MaiiC’s second ‘Inside Industrial’ business open house gave students an inside look at two pioneering e-commerce and distribution firms, to learn about how their favorite products get to their doors—and about job opportunities in the field.
On April 22nd, students from New York City schools participated in Inside Industrial: E-Commerce & Distribution. Building on a MaiiC effort to connect young people with the realities and promises of industrial business, this virtual event focused on two New York City based e-commerce and distribution companies, their logistics processes, and the large array of career and growth opportunities within the companies and the field at large.
First, students virtually toured the Uncommon Goods’ (UG) warehouse and distribution facility in Sunset Park’s Brooklyn Army Terminal. Uncommon Goods is an online marketplace that connects creators of unique, high-quality creations with shoppers looking for special products. As a certified B Corporation, Uncommon Goods takes an active approach to positively impacting society, workers, the community, and the environment—in addition to its profit motive. Students learned how this unique outlook affects a business model, from operations, to career growth opportunities, and products. For example, products that are sold by UG must be handmade, unusual, reclaimed or recycled, and made without leather, feathers, or fur.
Students toured the multiple floors of the Uncommon Goods warehouse, learning about different roles, and interacting with members of the team on their career pathways. Many team members had started off as seasonal warehouse workers, and moved up to positions such as Operations Manager and Project Manager, and even into creative and marketing fields. UG’s focus on worker advancement even means that they provide educational support to exemplary workers. In addition to entry level seasonal roles, Uncommon Goods also provides internship opportunities.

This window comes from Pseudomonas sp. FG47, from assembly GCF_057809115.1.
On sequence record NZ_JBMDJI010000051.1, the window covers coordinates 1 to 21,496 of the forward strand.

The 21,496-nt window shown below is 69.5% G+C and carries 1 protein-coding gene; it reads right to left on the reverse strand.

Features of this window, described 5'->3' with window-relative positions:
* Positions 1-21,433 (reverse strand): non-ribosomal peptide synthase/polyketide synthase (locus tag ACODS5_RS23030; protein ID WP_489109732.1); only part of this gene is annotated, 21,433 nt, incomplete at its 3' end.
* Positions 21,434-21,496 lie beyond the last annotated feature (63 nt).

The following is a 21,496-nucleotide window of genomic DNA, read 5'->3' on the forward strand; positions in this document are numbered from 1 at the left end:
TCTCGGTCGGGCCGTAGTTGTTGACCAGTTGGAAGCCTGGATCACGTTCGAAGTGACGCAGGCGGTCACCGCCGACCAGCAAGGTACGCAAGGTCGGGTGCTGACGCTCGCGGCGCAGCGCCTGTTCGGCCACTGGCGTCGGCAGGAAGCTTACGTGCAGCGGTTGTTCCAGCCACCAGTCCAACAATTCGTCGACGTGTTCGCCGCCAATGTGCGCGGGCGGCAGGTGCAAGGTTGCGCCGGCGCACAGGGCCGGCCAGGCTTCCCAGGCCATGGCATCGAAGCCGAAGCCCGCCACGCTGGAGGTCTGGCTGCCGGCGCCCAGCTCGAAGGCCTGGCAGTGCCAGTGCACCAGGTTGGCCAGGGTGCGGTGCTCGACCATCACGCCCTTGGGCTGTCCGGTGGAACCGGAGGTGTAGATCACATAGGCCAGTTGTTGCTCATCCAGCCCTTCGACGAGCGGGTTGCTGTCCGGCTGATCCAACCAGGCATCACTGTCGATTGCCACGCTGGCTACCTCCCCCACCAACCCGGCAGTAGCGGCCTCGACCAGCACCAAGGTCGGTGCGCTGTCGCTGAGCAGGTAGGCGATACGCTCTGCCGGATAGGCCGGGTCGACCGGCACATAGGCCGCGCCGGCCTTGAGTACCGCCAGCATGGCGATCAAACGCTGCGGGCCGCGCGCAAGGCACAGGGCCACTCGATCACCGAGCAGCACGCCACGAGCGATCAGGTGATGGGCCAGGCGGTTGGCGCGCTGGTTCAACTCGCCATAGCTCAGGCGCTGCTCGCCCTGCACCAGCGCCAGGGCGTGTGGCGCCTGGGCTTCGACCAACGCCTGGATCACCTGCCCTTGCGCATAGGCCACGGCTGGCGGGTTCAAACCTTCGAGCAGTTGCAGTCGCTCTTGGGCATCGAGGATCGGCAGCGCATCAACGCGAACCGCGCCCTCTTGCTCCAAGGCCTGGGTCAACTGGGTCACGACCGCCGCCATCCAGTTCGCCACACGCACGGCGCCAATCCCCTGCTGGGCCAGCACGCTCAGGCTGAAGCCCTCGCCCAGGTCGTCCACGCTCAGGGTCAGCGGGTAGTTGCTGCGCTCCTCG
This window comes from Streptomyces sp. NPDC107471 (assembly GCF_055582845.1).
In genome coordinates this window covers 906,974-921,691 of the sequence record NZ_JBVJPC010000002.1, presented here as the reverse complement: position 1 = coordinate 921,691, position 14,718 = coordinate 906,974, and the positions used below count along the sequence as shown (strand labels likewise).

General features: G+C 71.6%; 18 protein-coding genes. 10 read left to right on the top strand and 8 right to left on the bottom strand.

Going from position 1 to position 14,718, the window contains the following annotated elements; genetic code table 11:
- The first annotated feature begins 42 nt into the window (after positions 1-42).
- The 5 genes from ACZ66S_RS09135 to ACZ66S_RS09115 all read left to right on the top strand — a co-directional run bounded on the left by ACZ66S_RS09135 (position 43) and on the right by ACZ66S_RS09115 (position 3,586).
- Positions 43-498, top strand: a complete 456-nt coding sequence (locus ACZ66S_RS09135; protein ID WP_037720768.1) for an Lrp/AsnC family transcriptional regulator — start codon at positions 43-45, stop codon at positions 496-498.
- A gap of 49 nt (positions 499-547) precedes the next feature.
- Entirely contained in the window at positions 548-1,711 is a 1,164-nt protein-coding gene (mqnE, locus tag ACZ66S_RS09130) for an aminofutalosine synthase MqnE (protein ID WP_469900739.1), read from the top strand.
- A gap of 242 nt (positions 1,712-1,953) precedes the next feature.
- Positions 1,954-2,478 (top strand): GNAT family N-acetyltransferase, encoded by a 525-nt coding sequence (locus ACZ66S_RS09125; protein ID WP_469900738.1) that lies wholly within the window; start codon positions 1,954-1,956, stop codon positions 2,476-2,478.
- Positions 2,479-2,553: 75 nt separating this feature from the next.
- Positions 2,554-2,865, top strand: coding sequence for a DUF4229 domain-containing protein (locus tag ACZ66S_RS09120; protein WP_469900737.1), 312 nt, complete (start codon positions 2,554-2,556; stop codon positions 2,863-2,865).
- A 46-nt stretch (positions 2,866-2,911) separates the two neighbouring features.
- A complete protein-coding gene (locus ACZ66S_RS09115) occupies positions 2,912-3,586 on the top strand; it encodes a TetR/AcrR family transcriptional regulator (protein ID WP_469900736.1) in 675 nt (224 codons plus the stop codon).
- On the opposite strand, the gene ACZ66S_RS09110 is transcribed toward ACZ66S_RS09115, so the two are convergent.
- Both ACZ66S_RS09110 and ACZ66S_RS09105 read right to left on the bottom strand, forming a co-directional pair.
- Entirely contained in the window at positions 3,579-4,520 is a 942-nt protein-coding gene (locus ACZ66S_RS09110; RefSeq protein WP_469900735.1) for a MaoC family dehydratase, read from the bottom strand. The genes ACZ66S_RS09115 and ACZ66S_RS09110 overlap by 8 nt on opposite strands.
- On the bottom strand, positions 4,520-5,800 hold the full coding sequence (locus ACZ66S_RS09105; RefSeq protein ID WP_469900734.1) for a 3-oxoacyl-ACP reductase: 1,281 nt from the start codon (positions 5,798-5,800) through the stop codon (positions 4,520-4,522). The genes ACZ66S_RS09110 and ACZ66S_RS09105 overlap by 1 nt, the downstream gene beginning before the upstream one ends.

We were also joined by Southeast Asia Food Group (SAFG), a distributor of specialty Asian food in New York City that sells products to places like Momofuku, corporate cafeterias like JP Morgan’s, Market Line at Essex Market, and other restaurants and groceries. Students virtually toured the warehouse and heard about the career paths of warehouse manager Peter Caballero, logistics manager Rodney Allen, and CEO and MaiiC Executive Board member Kevin Liang, who spoke about how he expanded the family’s grocery store business into a wholesale distributor. As Covid-19 hit, SAFG’s wholesale clients—restaurants and office cafeterias—shut down and the business was facing a crisis. Kevin pivoted the business to include direct to consumer options, which helped them stay afloat during the crisis.
And in another unique arrangement, SAFG hired The FOBBS, a collective of Asian artists, to develop Asian themed murals to “up the employee work experience” in what could’ve otherwise been a drab warehouse. The murals show art that’s related to SAFG’s products, providing internal marketing, and also beauty, color, and representation to make the space more inviting, vibrant, and enjoyable for the team members themselves.
Bringing students and others inside the realities of industrial businesses is an important way to bridge the talent and awareness gaps. In the coming years, the young people of New York may well be at the forefront of the next industrial revolution.
If you are a business that’s interested in opening up your facility for an Inside Industrial tour and discussion in the future, please email us at MaiiC@sbs.nyc.gov.
All images courtesy of SAFG and Sold Mag NY